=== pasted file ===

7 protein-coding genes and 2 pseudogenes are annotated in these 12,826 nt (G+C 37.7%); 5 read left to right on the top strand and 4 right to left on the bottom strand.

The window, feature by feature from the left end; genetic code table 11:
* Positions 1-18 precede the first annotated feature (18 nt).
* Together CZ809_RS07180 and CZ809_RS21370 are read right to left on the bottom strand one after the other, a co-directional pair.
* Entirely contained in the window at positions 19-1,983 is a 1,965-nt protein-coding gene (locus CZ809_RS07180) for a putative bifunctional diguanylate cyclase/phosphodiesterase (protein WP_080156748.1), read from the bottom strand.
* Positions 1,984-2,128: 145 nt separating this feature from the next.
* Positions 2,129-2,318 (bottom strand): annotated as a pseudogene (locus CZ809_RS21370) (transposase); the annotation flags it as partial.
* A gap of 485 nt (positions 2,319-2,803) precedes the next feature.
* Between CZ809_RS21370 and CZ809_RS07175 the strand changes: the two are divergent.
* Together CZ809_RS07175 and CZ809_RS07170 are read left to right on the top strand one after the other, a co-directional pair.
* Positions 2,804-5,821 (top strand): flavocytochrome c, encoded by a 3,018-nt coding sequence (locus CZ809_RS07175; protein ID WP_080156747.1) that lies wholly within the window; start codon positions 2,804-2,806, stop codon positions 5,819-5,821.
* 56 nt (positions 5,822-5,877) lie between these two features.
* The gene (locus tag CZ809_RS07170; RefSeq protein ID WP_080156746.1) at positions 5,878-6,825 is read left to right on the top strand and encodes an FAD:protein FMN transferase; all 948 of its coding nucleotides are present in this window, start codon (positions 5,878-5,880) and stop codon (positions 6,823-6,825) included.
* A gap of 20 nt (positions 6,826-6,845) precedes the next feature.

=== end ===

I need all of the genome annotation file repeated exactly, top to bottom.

7 protein-coding genes and 2 pseudogenes are annotated in these 12,826 nt (G+C 37.7%); 5 read left to right on the top strand and 4 right to left on the bottom strand.

The window, feature by feature from the left end; genetic code table 11:
* Positions 1-18 precede the first annotated feature (18 nt).
* Together CZ809_RS07180 and CZ809_RS21370 are read right to left on the bottom strand one after the other, a co-directional pair.
* Entirely contained in the window at positions 19-1,983 is a 1,965-nt protein-coding gene (locus CZ809_RS07180) for a putative bifunctional diguanylate cyclase/phosphodiesterase (protein WP_080156748.1), read from the bottom strand.
* Positions 1,984-2,128: 145 nt separating this feature from the next.
* Positions 2,129-2,318 (bottom strand): annotated as a pseudogene (locus CZ809_RS21370) (transposase); the annotation flags it as partial.
* A gap of 485 nt (positions 2,319-2,803) precedes the next feature.
* Between CZ809_RS21370 and CZ809_RS07175 the strand changes: the two are divergent.
* Together CZ809_RS07175 and CZ809_RS07170 are read left to right on the top strand one after the other, a co-directional pair.
* Positions 2,804-5,821 (top strand): flavocytochrome c, encoded by a 3,018-nt coding sequence (locus CZ809_RS07175; protein ID WP_080156747.1) that lies wholly within the window; start codon positions 2,804-2,806, stop codon positions 5,819-5,821.
* 56 nt (positions 5,822-5,877) lie between these two features.
* The gene (locus tag CZ809_RS07170; RefSeq protein ID WP_080156746.1) at positions 5,878-6,825 is read left to right on the top strand and encodes an FAD:protein FMN transferase; all 948 of its coding nucleotides are present in this window, start codon (positions 5,878-5,880) and stop codon (positions 6,823-6,825) included.
* A gap of 20 nt (positions 6,826-6,845) precedes the next feature.